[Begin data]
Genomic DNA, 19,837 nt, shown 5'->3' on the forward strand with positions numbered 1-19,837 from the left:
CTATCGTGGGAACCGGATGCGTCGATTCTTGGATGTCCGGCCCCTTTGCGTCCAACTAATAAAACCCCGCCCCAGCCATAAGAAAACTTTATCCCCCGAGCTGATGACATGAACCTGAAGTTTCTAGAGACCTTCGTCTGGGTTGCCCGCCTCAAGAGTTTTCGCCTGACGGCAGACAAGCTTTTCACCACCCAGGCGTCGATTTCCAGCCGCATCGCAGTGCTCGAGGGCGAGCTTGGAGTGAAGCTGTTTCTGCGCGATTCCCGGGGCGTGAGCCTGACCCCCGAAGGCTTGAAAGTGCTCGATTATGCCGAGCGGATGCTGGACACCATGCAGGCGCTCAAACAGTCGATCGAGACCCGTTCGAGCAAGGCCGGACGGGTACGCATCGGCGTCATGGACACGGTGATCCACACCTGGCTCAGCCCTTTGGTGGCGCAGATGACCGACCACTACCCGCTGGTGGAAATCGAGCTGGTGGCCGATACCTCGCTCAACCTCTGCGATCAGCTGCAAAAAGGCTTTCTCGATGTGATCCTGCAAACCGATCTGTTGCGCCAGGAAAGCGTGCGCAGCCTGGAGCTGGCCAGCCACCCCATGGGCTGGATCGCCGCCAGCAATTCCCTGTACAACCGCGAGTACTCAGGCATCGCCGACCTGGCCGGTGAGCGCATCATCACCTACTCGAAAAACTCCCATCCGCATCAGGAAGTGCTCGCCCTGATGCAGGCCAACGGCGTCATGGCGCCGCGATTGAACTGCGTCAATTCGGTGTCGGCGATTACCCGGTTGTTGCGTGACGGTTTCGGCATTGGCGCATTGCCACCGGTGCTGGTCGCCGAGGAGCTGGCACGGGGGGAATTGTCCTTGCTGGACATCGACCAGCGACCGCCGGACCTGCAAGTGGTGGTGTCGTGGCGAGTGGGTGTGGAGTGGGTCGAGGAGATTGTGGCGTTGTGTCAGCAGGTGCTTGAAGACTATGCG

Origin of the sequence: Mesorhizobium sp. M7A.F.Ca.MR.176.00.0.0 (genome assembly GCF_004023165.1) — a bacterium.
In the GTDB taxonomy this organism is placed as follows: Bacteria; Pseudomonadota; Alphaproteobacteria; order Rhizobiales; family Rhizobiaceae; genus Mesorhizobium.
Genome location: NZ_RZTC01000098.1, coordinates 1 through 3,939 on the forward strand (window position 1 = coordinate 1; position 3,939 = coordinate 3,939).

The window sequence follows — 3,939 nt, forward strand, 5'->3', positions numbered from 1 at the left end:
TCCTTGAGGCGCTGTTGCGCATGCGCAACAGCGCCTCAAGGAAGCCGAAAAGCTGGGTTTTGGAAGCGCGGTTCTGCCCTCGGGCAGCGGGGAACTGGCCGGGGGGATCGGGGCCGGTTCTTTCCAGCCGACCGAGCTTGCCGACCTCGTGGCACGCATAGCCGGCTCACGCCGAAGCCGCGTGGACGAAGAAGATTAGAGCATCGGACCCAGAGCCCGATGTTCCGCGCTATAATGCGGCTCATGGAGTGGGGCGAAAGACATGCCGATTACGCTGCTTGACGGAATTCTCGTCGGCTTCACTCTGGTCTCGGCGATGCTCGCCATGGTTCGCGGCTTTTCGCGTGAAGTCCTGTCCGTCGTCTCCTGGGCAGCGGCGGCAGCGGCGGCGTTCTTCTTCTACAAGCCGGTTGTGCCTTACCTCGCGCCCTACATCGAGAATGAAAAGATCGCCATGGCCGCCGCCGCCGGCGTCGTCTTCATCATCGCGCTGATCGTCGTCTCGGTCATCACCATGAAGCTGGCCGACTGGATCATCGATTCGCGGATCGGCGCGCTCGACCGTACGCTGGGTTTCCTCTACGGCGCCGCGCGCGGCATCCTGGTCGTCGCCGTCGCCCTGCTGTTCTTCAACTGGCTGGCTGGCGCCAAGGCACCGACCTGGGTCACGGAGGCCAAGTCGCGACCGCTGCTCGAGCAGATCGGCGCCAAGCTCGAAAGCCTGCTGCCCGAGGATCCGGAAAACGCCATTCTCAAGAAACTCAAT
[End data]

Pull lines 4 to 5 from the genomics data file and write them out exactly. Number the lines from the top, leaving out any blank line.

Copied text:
In the GTDB taxonomy this organism is placed as follows: Bacteria; Pseudomonadota; Alphaproteobacteria; order Rhizobiales; family Rhizobiaceae; genus Mesorhizobium.
Genome location: NZ_RZTC01000098.1, coordinates 1 through 3,939 on the forward strand (window position 1 = coordinate 1; position 3,939 = coordinate 3,939).